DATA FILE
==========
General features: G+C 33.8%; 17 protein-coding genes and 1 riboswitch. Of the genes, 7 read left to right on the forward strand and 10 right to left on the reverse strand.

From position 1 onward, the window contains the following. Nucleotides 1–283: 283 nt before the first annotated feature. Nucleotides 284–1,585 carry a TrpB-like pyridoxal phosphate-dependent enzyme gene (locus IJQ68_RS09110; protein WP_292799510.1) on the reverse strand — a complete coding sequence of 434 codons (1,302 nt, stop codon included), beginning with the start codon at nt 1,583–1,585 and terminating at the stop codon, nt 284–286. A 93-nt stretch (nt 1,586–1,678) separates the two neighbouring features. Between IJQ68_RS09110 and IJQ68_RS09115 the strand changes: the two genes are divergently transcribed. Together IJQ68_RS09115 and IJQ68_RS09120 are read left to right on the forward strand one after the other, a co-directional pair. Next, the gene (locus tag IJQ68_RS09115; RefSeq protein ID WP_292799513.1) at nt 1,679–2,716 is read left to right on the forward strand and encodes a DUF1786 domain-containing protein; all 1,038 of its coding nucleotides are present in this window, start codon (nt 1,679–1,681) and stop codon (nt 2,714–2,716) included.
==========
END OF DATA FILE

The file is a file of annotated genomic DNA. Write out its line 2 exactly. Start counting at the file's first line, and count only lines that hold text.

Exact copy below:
From position 1 onward, the window contains the following. Nucleotides 1–283: 283 nt before the first annotated feature. Nucleotides 284–1,585 carry a TrpB-like pyridoxal phosphate-dependent enzyme gene (locus IJQ68_RS09110; protein WP_292799510.1) on the reverse strand — a complete coding sequence of 434 codons (1,302 nt, stop codon included), beginning with the start codon at nt 1,583–1,585 and terminating at the stop codon, nt 284–286. A 93-nt stretch (nt 1,586–1,678) separates the two neighbouring features. Between IJQ68_RS09110 and IJQ68_RS09115 the strand changes: the two genes are divergently transcribed. Together IJQ68_RS09115 and IJQ68_RS09120 are read left to right on the forward strand one after the other, a co-directional pair. Next, the gene (locus tag IJQ68_RS09115; RefSeq protein ID WP_292799513.1) at nt 1,679–2,716 is read left to right on the forward strand and encodes a DUF1786 domain-containing protein; all 1,038 of its coding nucleotides are present in this window, start codon (nt 1,679–1,681) and stop codon (nt 2,714–2,716) included.